US State Senator Lauds Hun Sen’s Anti-Graft Efforts

A visiting U.S. state senator on Thursday praised Prime Minister Hun Sen for his efforts to stamp out corruption but said the government should rely less on China, improve infrastructure and reduce electricity costs to attract further U.S. investment.

Washington State Senator Don Benton, a Republican, is on a weeklong trade mission to promote investment and cooperation between Cambodia and his home state.

“I met with the prime minister’s son today…and there’s no question that his father and his government are absolutely committed to bringing Cambodia into the 21st century and stamping out corruption in their government,” Mr. Benton said. “I’m convinced of that. He is absolutely committed to that. The family and certainly the ministers that are chosen are committed to that.”

“And it’s refreshing,” he continued, “because if this country is going to move forward, they have to move beyond the corruption, and I think clearly the leadership in this country sees that that’s what’s necessary. They want to improve the lives of their citizens.”

Although it was unclear which of Mr. Hun Sen’s sons Mr. Benton met with, all three of them hold influential positions within the military and government.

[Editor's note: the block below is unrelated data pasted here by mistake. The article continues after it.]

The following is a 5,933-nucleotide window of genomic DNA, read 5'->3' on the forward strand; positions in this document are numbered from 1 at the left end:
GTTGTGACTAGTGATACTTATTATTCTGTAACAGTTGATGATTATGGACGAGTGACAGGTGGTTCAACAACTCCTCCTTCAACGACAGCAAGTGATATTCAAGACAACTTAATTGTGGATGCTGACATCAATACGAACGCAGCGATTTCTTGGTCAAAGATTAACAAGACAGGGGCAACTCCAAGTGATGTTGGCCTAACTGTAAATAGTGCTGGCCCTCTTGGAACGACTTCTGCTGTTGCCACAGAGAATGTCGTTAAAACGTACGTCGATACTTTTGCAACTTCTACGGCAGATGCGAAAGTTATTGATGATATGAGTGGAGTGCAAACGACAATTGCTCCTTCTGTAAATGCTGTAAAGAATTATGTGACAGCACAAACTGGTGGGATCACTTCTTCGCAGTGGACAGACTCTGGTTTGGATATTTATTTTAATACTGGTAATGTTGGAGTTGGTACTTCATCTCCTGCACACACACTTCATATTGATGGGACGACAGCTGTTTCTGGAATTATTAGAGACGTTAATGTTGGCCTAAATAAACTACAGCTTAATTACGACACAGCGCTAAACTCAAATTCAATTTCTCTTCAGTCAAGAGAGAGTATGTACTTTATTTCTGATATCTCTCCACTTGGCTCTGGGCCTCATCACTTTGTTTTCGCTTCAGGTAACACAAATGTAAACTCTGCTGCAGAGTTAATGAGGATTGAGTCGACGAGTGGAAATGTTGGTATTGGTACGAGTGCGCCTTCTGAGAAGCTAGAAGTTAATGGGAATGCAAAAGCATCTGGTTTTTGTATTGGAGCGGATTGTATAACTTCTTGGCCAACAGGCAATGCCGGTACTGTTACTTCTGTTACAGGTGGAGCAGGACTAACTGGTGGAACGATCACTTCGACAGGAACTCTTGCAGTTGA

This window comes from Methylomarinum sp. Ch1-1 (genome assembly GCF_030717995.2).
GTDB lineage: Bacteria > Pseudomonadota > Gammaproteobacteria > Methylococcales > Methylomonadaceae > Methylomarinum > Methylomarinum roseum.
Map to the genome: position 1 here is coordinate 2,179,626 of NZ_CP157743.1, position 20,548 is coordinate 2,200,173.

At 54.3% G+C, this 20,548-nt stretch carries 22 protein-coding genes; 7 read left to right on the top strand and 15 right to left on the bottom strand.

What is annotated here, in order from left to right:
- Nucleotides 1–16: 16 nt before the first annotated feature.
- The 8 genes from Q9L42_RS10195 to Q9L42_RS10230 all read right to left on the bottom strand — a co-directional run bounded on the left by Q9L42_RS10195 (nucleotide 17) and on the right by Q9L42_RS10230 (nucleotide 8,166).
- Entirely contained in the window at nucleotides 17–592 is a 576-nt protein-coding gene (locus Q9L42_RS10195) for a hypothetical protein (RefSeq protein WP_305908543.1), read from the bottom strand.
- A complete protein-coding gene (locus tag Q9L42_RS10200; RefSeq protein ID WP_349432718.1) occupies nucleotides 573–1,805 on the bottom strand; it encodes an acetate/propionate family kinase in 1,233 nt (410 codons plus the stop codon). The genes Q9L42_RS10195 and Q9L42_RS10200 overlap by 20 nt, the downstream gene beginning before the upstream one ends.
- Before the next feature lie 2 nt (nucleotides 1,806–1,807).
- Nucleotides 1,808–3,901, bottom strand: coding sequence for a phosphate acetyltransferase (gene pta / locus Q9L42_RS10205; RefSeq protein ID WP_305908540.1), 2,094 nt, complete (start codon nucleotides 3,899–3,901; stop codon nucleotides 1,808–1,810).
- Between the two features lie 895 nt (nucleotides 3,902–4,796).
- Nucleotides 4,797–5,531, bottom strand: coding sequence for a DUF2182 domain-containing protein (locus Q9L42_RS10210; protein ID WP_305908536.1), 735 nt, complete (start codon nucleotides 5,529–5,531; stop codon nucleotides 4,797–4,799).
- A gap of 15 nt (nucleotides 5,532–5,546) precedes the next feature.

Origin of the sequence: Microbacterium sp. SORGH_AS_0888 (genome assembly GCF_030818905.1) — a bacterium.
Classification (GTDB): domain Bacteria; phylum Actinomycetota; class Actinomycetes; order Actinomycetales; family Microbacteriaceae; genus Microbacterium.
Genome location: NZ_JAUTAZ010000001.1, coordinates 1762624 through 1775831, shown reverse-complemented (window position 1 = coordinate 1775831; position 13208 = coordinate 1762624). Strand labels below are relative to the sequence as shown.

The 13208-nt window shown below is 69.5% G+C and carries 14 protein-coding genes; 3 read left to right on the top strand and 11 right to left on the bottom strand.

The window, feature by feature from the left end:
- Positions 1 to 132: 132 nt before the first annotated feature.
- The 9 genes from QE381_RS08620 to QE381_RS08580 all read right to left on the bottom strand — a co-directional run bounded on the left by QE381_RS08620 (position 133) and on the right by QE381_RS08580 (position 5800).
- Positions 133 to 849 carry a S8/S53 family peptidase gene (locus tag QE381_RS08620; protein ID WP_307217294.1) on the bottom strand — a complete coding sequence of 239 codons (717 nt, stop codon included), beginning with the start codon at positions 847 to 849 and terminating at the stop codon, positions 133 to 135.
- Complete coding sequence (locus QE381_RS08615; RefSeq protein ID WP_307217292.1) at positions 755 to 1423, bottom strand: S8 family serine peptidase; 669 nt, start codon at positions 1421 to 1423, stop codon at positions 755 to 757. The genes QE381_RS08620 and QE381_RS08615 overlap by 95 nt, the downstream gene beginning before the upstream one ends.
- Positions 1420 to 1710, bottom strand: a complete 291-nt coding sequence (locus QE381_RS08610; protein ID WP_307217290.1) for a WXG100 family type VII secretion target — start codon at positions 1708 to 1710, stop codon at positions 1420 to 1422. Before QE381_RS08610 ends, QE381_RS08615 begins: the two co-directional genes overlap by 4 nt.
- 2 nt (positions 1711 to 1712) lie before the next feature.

According to a report released last month by Transparency International (TI), Cambodia suffers from endemic graft and bribe seeking in its judiciary, police force and other state institutions. TI’s most recent Corruption Perceptions Index ranked Cambodia 160th out of 177 countries surveyed.

However, a World Bank report released last week said that although “informal payments” to government and judicial officials remained prevalent, they were decreasing.

Mr. Benton also said Cambodia must work to entice American investors by improving its network of roads and lowering electricity costs, and rely less on “second-class” Chinese construction for major public works projects.

“That’s another reason we’re here is to say, ‘You don’t have to take a second-class product because it’s the only country that will help you…because America can help you too,” Mr. Benton said in reference to Cambodia’s dependence on China for road infrastructure.

China has given nearly $3 billion in soft loans and other aid to Cambodia for infrastructure projects, the majority of which are then contracted to Chinese companies for construction.

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